The Lady Tigers varsity volleyball squad closed out their 2013 season by arguably having their finest week and hopefully using it as a spring board for a successful state tourney run. Don Wood’s club finished with another solo SBC championship as the team went undefeated in conference play. Huron closed out their conference schedule this week against their two toughest competitors, Edison and Clyde. On Tuesday, at home, Edison gave the Lady Tigers their toughest SBC challenge of the season and took the girls to five games (23-25, 2521, 18-25, 25-14, 15-7) before the Tigers rallied late in the final game for the win. The Charger match was also senior night and Huron said farewell to three fine senior contributors to the 2013 campaign in Elaina Hemker, Piper Miedema, and Megan McCarthy. All three have been key to Tiger success in their own ways. Hemker plays the back line and has 129 digs on the season as well as having served up 11 aces. Miedema and McCarthy are important parts of Huron’s formidable defensive front. McCarthy led the team with 71 blocks and was

6

Thursday, October 17th, 2013 www.HuronHometownNews.com

Sports

uron H arket M
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fourth with 78 kills. Miedema seemed to contribute where ever the team needed her all year. She was third on the team in both blocks (51) and kills (87). She also managed 46 assists on the year even though she was not a setter. During the remainder of the week, the Tigers blanked the always tough Clyde Flyer, 3-0.Junior Hannah Cantrill continued to lead the attack with 15 kills and 8 digs. Hadley Sterett had 10 kills with 14 digs, while Riley Strickland led the team with 25 digs. Gabriella Wood dished out 19 assist while playing with no ball handling errors. Huron then closed out the regular season by hosting the #7 ranked team in Division II, Bishop Hartley. (Huron is currently ranked 6th in Division III) Again, the match is another prep for the girls (Above) Senior Megan McCarthy heading into the state tour- (Right) Senior Elaina Hemker nament. The home team won Sectionals in four sets (21-25, 25-13, 2521, 25-21). Cantrill knocked down 14 kills, while Sterret where Huron had 8, and Miedema and McCarthy had 6 each. Fresh- is the #1 seed man Alli Grendow served up 5 aces to go along with her and has a first bye. team high 19 assists and 6 digs. Another freshman, Ad- round They will play die Wisehart led the team with 6 blocks. Riley Strickland played well, picking out 23 digs in the match. Wood was the winner of also strong with 16 assist and 10 digs.Next up are the the Gibsonburg and Oak Harbor match on Saturday, October 19th at 6 pm at Bellevue High School.

Huron Defrosts Polar Bears 47 - 7
The Tigers football team traveled to Castalia this week to take on the Margaretta Polar Bears. It was an absolutely beautiful fall evening on the duck pond. Senior QB Cody Thompson struck quickly with an 80 TD run, but the Bears answered just as quickly with a 37 yard of their own. That score seemed to awaken the Huron defense who proceeded to hold SBC rival Margaretta scoreless for the remainder of the evening. Meanwhile, Thompson spent the next period and half scoring four unanswered touchdowns before half time mercifully commenced. Overall, Thompson ran for four scores and threw for two more. Both were 15 yard pass plays. The first was to Gus Hinebaugh and the latter to Eric Weir. In the air, Thompson was efficient going 20 for 26 and 214 yards. During the second half, sophomore Dean Dickerson ran the ball twice, one of which turned into a 41 yard touchdown run.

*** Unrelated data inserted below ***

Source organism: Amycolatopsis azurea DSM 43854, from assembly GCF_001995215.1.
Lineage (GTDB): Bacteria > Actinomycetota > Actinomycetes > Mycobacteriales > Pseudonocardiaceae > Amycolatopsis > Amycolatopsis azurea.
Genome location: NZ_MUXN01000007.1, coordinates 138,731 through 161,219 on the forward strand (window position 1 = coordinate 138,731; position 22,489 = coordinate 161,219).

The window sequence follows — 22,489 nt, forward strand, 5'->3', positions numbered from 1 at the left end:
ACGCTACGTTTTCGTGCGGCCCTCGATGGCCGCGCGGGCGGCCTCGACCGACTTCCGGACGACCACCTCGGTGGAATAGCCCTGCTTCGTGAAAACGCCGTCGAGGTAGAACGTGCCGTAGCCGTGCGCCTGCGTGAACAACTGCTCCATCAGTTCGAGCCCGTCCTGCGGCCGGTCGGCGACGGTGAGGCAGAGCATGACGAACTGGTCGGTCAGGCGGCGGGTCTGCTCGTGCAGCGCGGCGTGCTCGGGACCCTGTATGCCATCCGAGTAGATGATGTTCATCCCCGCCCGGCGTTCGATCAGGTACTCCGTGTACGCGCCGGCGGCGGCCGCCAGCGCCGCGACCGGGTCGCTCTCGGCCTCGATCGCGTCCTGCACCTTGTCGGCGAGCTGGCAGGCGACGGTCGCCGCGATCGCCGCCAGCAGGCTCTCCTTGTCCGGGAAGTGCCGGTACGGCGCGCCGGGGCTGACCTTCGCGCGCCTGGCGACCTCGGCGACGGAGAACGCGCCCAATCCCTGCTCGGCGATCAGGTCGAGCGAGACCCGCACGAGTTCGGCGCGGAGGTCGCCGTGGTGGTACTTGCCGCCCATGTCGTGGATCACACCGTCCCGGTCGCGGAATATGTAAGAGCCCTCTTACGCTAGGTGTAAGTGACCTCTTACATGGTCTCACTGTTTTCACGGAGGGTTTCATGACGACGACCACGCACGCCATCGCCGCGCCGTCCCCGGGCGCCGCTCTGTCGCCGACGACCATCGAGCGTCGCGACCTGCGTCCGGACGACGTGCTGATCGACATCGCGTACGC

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Tiger Girls Continue To Win
Huron 7, Clyde 1 Huron 2, Mapleton 2
At Huron, the Tigers scored 5 goals in the first half en route to a 7-1 victory over Clyde in Sandusky Bay conference action. Libby Vacca put the Tigers on the board first off an assist from Shannon Hughes less than 4 minutes into the game. Vacca added an unassisted goal 3 minutes later. With just under 30 minutes remaining Alexis Brady scored off an assist from Amanda Vacca. Amanda made it 4-0 with 13 min. left in the half off a corner kick. With 10 min. left, Courtney Thorne added an unassisted goal. Amanda Vacca scored 8 min. into the second half to give the Tigers a 6-0 lead. Amanda Vacca made it a hat trick with just under 12 min. left as she scored off a corner kick again. Courtney Thorne and Shannon Hughes going for a goal. At Nankin Twp. Huron overcame a 2-0 deficit to tie Mapleton 2-2 in a non-conference action. The Mounties led a 1-0 lead at halftime. Amanda Vacca and Hollie Mueller scored for the Tigers.

Kleist for Kids
I’m for kids. Focusing on anything else right now means that our children are last. I want the focus back on our schools so that we can restore pride in our schools and provide transparency which parents and residents want.
• As a parent of children in district, I will be the only board member with current knowledge of the educational experience • Knowledgeable in Evidenced-Based Curriculum • Experienced in Financial Planning and Cost Reduction • Masters in Business Administration, Operations Management • Bachelor of Science, Accounting • Will bring unique perspective to the board

The H-Team is a group of community football supporter volunteers behind the scenes support for the football teams. Every week after practice on the night be-

H-Team Steak of the Week

I have the skills, fortitude, vision and foresight to move the district forward and my judgment is not clouded by friendships, alliances, vendettas, or personal agendas.

www.KleistForKids.com

fore a game, the Huron H-Team, feeds the JV and Varsity football teams. Each week one or more student(s) who shows leadership in practice, on the field as well as in the class room is awarded a steak dinner. The Huron H-Team is pleased to announce that the Steak of the Week winners for this week are Andrew Dowell and Jonathan Zechman. Andrew is a senior football player at Huron High school, while Jonathan is a sophomore. Please come support the Tigers at 7:00PM this Friday at Huron Memorial Stadium where the Tigers will host Port Clinton.